So you want to fly R/C Gliders…
For whatever reason you think you want to fly r/c gliders. Maybe it was peer pressure. Maybe you saw a post or video on social media and here you are. Well, this page is for you. You are in the right place.
How to Begin
Before you spend any money, come out and watch someone fly. Flying R/C gliders will be a commitment of time to learn, money to buy a glider (used or new) and patience. Unlike other hobbies, this one is best learned by being around others. The flying “bug” or “virus” is picked up by contact. Many of us were born with it, a member of our family flew. Many of us happened upon it. We drove by a flying field and – wow – “how can I get started?”
The best way to get started is by coming out to a field as a guest or volunteering at a contest. Volunteering is easy. You can serve as a timer or as a hi-start retriever. Since we fly on privately owned fields, the first thing you’ll need is an invitation from a club member. Fill out a “Contact Us” form and we’ll make time.
Step 2: You’ll need a plane
Step #1 – Don’t spend a lot of money. This first plane will probably take some abuse as you learn how to fly.
Step #2 – Ask around the club and see if some one has a starter plane to sell you.
Step #3 – Go fly with a club member. Often they might let you fly their plane. This is a good way to get “stick time”. Ask and they will teach you how to fly. As you become more comfortable – fly your own plane.
Step #4 – Learn about the R/C airplane tech. This is important but secondary to learning how to fly. People can argue the fine points of this but basically the plane is controlled by a “Transmitter” (TX) you hold in your hand. When you move the “Sticks” on the Transmitter they send a radio signal to the “Receiver” (RX) inside the plane. The Receiver chooses which “Servo” to send the signal to based on the stick movement on the Transmitter. The servo will move a “Control Rod” to change the angle of a “Control Surface” which will cause the plane to change how the plane is flying. This is the rough picture.
What we fly
HL – Hand Launch: These planes have a 1-1.5 meter wingspan and are launched by had.
2M or “Two Meter”. Of all of the classes, these tend to be the most affordable and are often used as beginner or trainer planes. This class of plane is called by it’s wingspan – wing measured from wingtip to wingtip. In competition they can be launched with a hi-start, winch or on-board electric motor.
UNL – Unlimited. These gliders have wingspans between 100 inches and 4 meters (about 14 feet). These are the largest and often most complex planes we fly at our club. The control surfaces can be as simple as rudder and elevator and as complex as rudder, elevator, flaps and ailerons.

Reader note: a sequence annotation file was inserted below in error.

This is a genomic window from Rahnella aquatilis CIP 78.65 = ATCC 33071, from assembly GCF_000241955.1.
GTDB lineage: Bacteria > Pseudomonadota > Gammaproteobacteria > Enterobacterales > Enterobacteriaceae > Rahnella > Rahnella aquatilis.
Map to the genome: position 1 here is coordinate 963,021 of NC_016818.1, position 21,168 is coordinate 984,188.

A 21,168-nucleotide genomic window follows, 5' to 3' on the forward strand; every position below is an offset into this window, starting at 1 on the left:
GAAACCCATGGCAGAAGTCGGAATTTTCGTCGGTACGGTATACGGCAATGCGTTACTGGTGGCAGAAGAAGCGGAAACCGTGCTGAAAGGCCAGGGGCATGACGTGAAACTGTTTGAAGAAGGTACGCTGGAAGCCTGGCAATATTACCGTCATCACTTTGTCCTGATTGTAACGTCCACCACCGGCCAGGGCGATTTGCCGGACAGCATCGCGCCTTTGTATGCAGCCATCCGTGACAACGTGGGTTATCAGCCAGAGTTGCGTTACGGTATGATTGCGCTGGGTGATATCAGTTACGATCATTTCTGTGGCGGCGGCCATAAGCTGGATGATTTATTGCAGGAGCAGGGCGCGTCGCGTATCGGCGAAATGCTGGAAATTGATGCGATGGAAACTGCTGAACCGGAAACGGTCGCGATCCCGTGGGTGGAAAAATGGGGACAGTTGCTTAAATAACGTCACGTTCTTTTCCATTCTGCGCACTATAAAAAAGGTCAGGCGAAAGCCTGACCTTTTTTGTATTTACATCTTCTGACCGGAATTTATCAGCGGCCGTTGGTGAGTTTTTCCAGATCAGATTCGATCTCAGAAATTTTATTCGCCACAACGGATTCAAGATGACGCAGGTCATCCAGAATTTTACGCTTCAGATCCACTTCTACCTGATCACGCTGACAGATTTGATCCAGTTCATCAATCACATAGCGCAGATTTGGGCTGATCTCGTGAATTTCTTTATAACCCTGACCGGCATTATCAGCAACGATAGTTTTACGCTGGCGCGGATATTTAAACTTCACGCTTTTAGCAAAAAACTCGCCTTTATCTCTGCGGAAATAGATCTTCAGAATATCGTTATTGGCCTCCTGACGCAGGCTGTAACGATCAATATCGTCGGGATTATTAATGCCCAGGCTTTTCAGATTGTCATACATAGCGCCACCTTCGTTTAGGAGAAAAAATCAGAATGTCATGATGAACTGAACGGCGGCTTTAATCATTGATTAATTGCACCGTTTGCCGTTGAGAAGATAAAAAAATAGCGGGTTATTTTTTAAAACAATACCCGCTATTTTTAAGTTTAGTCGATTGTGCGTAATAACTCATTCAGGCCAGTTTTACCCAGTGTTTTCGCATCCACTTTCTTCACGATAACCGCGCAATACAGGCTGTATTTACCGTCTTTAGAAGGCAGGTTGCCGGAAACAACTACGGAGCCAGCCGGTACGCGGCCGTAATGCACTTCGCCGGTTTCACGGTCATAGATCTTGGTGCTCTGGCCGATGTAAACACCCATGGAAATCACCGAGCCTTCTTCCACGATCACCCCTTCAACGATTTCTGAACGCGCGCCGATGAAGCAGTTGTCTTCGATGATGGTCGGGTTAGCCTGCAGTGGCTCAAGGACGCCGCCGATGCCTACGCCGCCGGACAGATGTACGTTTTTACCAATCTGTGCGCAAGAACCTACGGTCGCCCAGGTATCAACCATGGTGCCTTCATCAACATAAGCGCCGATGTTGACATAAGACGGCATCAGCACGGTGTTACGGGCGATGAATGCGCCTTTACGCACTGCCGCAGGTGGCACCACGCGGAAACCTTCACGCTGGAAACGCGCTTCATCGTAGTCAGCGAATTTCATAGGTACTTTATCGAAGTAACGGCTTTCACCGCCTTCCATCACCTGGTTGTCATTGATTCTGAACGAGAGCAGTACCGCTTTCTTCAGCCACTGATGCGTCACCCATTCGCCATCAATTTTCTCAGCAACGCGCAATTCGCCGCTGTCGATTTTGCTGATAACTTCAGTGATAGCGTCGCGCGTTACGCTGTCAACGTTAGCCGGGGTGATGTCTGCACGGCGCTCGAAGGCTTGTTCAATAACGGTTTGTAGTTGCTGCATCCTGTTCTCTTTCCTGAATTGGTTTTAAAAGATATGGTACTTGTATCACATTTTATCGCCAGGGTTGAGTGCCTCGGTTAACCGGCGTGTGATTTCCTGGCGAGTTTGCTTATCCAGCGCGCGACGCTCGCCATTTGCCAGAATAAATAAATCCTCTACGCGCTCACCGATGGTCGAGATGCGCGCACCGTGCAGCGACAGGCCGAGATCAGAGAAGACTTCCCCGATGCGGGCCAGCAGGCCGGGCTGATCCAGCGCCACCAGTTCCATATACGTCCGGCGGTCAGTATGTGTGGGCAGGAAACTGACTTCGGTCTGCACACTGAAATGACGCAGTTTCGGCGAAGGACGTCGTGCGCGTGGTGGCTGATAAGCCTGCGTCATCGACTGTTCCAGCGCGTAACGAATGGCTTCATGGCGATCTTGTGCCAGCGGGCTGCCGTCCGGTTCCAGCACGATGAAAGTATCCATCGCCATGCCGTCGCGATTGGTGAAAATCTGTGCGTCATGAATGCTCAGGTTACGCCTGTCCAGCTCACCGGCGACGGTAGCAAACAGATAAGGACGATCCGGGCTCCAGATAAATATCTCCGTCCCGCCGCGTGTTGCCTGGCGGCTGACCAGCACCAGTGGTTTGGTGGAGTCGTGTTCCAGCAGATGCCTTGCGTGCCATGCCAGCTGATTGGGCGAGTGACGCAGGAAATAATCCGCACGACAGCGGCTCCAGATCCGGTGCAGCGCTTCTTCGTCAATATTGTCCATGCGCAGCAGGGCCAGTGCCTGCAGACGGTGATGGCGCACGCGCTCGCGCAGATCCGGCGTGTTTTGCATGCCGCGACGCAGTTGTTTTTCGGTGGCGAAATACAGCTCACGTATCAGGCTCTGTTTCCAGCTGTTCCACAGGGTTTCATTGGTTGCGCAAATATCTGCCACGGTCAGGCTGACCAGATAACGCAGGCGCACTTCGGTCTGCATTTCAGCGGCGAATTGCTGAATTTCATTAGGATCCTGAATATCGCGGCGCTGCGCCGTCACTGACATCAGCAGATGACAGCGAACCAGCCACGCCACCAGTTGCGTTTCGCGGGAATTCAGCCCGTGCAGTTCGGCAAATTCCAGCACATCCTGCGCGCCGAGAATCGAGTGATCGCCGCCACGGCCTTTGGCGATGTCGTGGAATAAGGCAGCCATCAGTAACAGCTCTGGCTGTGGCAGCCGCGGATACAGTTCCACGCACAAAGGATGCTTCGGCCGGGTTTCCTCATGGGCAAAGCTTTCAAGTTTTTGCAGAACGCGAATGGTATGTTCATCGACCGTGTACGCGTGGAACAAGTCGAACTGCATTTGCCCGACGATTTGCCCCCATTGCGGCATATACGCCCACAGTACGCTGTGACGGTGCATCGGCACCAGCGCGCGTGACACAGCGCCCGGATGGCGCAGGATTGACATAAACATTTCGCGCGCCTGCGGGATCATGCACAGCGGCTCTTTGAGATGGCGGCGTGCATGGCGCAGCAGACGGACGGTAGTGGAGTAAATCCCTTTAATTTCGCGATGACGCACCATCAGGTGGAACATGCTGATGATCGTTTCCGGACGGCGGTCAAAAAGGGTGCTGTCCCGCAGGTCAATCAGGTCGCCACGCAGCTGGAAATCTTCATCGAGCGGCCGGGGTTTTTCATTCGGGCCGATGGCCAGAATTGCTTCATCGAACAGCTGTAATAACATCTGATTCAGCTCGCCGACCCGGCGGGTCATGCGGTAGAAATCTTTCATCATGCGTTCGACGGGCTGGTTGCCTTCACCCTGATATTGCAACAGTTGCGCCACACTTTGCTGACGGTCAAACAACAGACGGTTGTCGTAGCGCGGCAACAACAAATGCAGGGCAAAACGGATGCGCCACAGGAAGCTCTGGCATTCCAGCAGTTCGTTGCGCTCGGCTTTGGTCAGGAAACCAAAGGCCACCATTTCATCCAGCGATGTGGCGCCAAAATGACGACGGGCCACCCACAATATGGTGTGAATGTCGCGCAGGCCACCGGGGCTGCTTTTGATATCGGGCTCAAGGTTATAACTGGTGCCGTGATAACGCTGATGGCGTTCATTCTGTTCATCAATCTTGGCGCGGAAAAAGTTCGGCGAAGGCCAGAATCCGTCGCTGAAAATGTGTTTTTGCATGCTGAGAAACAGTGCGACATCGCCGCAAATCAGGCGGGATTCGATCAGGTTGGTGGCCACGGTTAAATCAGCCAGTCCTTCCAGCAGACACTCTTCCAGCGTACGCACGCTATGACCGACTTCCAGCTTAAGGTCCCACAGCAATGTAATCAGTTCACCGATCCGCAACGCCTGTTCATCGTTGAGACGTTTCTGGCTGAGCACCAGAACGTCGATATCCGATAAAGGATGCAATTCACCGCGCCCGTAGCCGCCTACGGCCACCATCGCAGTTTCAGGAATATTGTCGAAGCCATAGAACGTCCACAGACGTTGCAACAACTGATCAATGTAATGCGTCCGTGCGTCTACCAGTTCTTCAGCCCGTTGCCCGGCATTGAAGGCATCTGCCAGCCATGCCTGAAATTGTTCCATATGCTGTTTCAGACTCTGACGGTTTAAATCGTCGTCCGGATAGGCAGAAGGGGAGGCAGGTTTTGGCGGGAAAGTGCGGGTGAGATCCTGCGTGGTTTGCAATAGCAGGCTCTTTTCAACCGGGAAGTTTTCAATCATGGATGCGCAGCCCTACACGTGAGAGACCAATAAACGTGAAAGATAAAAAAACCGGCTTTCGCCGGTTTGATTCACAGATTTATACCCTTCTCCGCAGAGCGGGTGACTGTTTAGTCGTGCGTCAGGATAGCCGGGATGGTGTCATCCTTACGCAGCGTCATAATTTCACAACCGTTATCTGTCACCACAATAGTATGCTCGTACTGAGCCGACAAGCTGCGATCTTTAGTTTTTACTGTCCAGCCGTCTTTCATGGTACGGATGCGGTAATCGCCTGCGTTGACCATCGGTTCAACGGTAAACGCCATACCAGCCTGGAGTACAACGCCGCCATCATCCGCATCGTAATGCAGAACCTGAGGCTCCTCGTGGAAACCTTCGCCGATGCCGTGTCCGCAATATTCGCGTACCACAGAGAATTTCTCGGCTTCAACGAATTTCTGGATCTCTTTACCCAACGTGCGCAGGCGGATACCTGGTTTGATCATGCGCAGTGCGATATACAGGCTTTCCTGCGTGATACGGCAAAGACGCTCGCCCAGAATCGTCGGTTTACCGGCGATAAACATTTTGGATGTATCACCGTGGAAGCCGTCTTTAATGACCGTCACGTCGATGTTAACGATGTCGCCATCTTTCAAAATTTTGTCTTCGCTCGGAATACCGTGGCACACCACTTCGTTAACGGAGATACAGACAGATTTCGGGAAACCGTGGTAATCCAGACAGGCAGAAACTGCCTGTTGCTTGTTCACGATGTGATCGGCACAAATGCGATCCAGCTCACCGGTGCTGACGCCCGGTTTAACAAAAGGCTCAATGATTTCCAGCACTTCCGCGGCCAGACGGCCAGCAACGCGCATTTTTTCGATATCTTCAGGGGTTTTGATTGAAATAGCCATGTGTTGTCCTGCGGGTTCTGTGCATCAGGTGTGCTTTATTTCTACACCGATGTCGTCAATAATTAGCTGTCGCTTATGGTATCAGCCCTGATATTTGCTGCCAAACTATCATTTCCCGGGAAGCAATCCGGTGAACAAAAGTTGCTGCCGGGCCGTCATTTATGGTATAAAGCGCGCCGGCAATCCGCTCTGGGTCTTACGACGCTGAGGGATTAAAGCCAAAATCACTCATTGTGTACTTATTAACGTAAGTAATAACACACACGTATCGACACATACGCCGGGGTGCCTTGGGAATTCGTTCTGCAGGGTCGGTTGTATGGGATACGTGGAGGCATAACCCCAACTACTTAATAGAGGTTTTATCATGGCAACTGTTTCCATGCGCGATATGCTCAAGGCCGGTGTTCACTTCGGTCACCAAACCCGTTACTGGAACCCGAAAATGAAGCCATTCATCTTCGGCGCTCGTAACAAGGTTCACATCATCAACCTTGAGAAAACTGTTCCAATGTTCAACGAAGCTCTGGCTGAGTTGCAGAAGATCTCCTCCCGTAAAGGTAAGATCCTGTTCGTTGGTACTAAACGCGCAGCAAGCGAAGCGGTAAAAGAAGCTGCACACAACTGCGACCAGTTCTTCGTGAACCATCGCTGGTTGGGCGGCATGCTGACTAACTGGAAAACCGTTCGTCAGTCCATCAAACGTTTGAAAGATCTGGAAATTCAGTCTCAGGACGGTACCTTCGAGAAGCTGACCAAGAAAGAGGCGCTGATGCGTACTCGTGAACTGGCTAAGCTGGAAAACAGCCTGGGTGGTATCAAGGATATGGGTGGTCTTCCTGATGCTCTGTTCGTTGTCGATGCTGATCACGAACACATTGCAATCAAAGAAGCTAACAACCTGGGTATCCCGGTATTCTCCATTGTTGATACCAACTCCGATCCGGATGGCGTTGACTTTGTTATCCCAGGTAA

ALES – Refers to the competition rules of the class. Typical ALES competition involves a group launch, 10 minute duration task + landing points. The launch is made using an on-board electric motor and “CAM” which shuts of the motor at a specific altitude.
RES – “Rudder, Elevator and Spoiler”. A spoiler is a moveable control surface on top of the wing designed to disrupt the wing’s lifting capabilities. The spoiler is deployed during descent from altitude and to slow the plane for landing.
Step 3: Join the club
We fly on private fields and only allow guests out there 2 times before pushing them to join.
Question: Why join a club?
(Short answer) It’s cool.
(Long answer) We believe we have great places to fly safely. We fly in the National Airspace (NAS) of the United States and our flights are in accordance with the FAA rules for recreational flyers at Community Based Organizations (CBO) and the AMA (American Modelers Association) code of conduct. As model flyers in the US NAS we comply with the FAA rules and each carry an AMA membership that provides supplemental insurance in case of property damage. We require all of our members to be current AMA members and follow the FAA’s current registration of model aircraft.
We follow AMA and FAA safety protocols at our fields anytime we fly. As users and stewards of the NAS we believe in a safety first approach. This is one of the reasons why we fly far away from the city. The bottom line is – we want to enjoy our hobby in a safe manner.
Step #4 – Practice, Practice, Practice
We have a club Google Group used for member communications. It is common to see posts about members going flying. We like to fly together. We like to learn together and we like to compete together. Every flight is a learning opportunity as well as a competition against one’s self and other flyers. Go flying.
Step #5 – Compete in a Contest
They say a sailing contest happens whenever there are two or more boats on the water. At the field, one flyer might ask another flying, “How long was your flight?” Like children building towers out of blocks – this can lead to competition.
A flying contest is fun and is competitive as you make it. You could come out and help set up the field before the contest, offer to get a hi-start line or run the winch. You could also offer to make us lunch (one can only hope). You can also compete.
How do we compete – simple – fly for a set length of time and land on a point on the ground. That’s all you need to know for now.
Step #6 – (Optional) Go to the NATS
You might ask, like in Alice and Wonderland, “just how far does the rabbit hole go?” Pretty far. The NATS, or Nationals, is the annual AMA competition for r/c flyers. It is held in Muncie, Indiana and contests usually include upwards of 100 flyers. Flyers will talk. Videos are made. Legends are strewn. The only way to really know is to go.